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Ruby on Rails 6.0 Slated For Fedora 33

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  • Brane215
    replied
    Originally posted by existensil View Post
    Ruby and rails are both very widely used and even growing. The distro packaged libraries and gems are useless though.
    Which makes it unuseable for mere mortals ?
    I have constant headaches woth ruby on gentoo, without obvious reason why is it even used.
    Too many dependencies and incompatible versions for code snippets, that could have been easily written in r Rust.( or C/C++).

    I can understand why e.g. Freecad depends on opencascade or vtk. Those are two big libraries that one needs in CAD program of such nature.
    Why have they went with Python and its bazillion dependencies is beyond me.
    Same with ruby and other crowds ( haskell etc).

    Why on earth would one write something that is to be generically used in such language, is beyond me.




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  • Chewi
    replied
    I would consider using the system Ruby if it wasn't too old but it depends on the context. I mostly work with Docker now, where I just use the upstream Passenger image.

    As I have said, gems as packages may make sense for end-user applications where the user doesn't care what language it was written in but there aren't very many of those for Ruby. sup springs to mind.

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  • existensil
    replied
    Ruby and rails are both very widely used and even growing. The distro packaged libraries and gems are useless though. I'm a full time ruby dev and I've worked at many shops, and no one has ever even considered using distro packages for either development or deployment.

    Ruby devs use things like chruby/rbenv/rvm/asdf/etc to manage multiple ruby versions at once, which are run as the user and either compiled from source or download pre-compiled binaries. On the rare occasion I use my system ruby I only ever install the base package and use `sudo gem install pry` to install something like pry instead of apt/rpm.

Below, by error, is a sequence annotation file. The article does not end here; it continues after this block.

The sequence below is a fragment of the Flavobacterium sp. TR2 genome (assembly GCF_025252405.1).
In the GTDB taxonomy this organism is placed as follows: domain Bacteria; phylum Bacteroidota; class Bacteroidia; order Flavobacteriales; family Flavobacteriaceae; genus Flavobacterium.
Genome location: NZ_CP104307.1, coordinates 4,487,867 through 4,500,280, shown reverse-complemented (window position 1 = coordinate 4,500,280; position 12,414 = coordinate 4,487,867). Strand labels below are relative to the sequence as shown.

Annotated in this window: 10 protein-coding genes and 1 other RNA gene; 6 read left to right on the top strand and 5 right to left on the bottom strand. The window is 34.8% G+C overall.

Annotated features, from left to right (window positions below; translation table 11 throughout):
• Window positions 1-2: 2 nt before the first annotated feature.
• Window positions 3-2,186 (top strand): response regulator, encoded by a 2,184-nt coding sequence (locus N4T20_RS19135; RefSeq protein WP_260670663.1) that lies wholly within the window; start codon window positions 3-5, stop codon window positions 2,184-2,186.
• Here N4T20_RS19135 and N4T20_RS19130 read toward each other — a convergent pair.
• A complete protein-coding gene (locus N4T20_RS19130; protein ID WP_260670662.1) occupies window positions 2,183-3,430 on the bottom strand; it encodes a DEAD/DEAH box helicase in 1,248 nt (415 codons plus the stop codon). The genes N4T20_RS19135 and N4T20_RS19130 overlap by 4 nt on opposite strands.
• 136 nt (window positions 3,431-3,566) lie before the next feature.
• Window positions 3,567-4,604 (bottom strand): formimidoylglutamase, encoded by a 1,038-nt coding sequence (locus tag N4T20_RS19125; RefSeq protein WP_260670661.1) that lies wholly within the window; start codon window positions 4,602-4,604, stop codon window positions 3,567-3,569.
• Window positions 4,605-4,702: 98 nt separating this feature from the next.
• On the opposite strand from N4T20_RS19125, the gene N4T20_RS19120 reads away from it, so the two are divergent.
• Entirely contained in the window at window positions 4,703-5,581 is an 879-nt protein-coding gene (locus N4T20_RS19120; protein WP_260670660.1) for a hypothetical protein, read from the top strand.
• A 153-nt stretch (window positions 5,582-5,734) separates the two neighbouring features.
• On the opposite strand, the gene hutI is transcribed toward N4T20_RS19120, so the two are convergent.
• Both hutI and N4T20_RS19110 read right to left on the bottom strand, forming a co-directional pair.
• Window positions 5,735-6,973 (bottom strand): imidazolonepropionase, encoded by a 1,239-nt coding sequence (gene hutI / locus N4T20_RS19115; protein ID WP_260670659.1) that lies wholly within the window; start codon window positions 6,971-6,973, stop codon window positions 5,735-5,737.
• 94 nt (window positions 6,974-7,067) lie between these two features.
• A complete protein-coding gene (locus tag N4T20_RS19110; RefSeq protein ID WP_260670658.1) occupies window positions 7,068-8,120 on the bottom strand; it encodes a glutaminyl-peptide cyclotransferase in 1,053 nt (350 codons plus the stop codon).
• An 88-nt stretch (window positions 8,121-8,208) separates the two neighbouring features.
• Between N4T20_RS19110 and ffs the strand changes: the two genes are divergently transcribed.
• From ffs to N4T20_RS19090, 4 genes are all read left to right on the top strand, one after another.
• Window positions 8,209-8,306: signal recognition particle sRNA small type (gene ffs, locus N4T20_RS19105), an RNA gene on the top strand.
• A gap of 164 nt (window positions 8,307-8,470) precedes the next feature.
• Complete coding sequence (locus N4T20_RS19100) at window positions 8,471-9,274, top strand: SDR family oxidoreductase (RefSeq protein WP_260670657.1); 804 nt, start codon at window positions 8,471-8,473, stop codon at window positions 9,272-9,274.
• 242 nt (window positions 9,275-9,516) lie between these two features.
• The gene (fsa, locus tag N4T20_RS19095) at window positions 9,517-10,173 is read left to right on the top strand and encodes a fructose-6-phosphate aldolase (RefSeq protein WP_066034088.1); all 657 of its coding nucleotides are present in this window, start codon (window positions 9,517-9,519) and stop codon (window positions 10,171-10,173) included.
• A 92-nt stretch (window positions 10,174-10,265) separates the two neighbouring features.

Virtually every single ruby project has it's dependencies managed by bundler, so, agian, distro packages are useless, and bundler works easier when run non-root, so system ruby is out anyways. The packages aren't relevant to deployments either.

    I don't really understand why any gem-as-package packages exist. Ruby already includes the `gem` command and an expansive stdlib, so bootstrapping from there is straightfoward and where all the docs point you. Is reliance on the language's own package system for extensibility really a danger to distro users? Who is the audience for these?

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  • Brane215
    replied
    Originally posted by Chewi View Post
    Sometimes languages see a resurgence but I don't expect that Ruby will ever displace Python now. It had its chance but as its popularity grew, people realised it didn't scale very well and walked away. The performance has improved a lot since then but it's still behind most similar languages. I sometimes have to work with Python. I find it horribly inconsistent in places but it gets the job done. My heart belongs to Rust now though. I had to write a command-line tool that connected to a HTTP API recently and it was a joyous experience.
    Fine. I can't see any role for these things past duct-tape one shot things.
    Perhaps Python/Ruby would be ideal replacement for bash. That is, if they managed to agree upon some "golden" long term version that could be used for such purpose.